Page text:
‘Summer temperatures often top 120°F (49°C) in the shade with overnight lows dipping into the 90s°F (mid-30s°C.)’

At the other end of the spectrum, the researchers confirmed that Antarctica has the coldest surface temperatures on Earth.

The Sonoran Desert, which borders the US and Mexico, can also reach extremely high temperatures, although this happens less frequently than in the Lut Desert, likely due to its low elevation

The Sonoran Desert, which borders the US and Mexico, can also reach extremely high temperatures, although this happens less frequently than in the Lut Desert, likely due to its low elevation

There, temperatures regularly hit -199.6 °F (-110.9 °C) – around 20 degrees lower than the estimates in the 2011 study.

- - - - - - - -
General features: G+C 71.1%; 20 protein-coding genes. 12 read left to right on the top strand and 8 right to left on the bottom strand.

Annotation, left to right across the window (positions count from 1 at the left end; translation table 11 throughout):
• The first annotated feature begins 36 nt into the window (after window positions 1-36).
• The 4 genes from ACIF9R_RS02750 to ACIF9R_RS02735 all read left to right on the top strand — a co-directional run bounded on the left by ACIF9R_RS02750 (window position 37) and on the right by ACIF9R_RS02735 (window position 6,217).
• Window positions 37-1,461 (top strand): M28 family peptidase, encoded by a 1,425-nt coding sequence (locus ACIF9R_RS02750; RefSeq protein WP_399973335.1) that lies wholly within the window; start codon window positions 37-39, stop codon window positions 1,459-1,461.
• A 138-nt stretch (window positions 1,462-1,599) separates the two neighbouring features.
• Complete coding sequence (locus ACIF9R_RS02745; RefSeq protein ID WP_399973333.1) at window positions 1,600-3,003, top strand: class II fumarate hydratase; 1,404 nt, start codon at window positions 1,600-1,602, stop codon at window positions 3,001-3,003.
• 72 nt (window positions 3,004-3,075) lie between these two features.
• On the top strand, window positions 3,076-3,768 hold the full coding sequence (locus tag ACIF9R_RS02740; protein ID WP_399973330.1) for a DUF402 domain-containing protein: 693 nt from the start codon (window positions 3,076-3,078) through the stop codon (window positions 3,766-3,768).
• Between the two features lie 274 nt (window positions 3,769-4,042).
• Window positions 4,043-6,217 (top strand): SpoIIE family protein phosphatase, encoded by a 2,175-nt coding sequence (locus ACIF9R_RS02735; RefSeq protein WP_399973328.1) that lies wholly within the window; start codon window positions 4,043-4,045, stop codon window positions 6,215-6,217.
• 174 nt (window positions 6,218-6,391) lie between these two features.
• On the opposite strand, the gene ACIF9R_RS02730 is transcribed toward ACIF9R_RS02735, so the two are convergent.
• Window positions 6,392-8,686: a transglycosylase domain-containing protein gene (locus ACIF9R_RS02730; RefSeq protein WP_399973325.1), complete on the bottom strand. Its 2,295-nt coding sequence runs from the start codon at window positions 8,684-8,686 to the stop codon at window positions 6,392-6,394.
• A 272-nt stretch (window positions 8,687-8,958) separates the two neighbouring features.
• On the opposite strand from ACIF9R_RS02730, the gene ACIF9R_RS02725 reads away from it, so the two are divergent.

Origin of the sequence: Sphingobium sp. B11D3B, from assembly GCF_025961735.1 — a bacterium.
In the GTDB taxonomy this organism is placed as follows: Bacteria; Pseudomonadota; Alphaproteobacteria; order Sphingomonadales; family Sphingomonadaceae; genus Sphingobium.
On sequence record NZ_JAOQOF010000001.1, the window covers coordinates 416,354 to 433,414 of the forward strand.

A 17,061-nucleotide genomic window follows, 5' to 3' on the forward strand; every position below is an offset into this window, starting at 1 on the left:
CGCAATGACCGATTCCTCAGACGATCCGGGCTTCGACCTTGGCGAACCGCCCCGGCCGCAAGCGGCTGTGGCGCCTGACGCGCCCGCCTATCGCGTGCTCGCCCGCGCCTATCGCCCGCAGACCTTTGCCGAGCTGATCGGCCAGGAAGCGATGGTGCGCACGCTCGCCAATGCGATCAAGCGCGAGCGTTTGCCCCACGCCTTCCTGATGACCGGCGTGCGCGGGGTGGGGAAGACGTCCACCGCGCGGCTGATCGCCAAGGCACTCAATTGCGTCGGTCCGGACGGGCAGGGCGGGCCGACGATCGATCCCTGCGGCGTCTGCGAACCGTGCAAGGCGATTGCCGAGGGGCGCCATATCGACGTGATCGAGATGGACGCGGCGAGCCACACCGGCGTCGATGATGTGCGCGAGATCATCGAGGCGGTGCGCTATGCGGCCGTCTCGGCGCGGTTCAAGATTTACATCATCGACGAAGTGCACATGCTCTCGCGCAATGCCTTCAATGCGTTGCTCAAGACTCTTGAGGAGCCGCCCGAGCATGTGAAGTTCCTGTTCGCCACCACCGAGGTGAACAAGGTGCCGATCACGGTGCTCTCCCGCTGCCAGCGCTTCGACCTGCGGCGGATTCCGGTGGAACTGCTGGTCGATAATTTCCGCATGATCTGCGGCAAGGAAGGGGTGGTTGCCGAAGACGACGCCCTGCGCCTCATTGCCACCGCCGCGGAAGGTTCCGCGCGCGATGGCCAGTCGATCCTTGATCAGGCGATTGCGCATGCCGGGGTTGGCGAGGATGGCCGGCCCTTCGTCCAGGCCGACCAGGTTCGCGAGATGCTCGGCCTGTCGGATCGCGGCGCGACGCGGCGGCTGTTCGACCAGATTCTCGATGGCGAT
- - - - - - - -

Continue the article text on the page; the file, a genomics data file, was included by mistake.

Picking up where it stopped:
In their study, published in the Bulletin of the American Meteorological Society, the researchers, led by Yunxia Zhao, explained: ‘Antarctica is surrounded by oceans, typically controlled by low-pressure systems.

‘This leads to strong winds from the center of the continent to its margins, contributing to record cold extremes.’

At the other end of the spectrum, the researchers confirmed that Antarctica has the coldest surface temperatures. Pictured are penguins in Atka Bay, Antarctica

At the other end of the spectrum, the researchers confirmed that Antarctica has the coldest surface temperatures. Pictured are penguins in Atka Bay, Antarctica

The team added that it remains unclear if surface temperatures in these areas are influenced by climate change.

‘While the behavior of the atmosphere in response to more anthropogenic emissions is well studied, the response of the land surface under different emission pathways is not well understood,’ they wrote.

‘It is hoped the future research in this direction can shed light on not only how extremes have changed in the past but how they will likely affect our planet in the future.’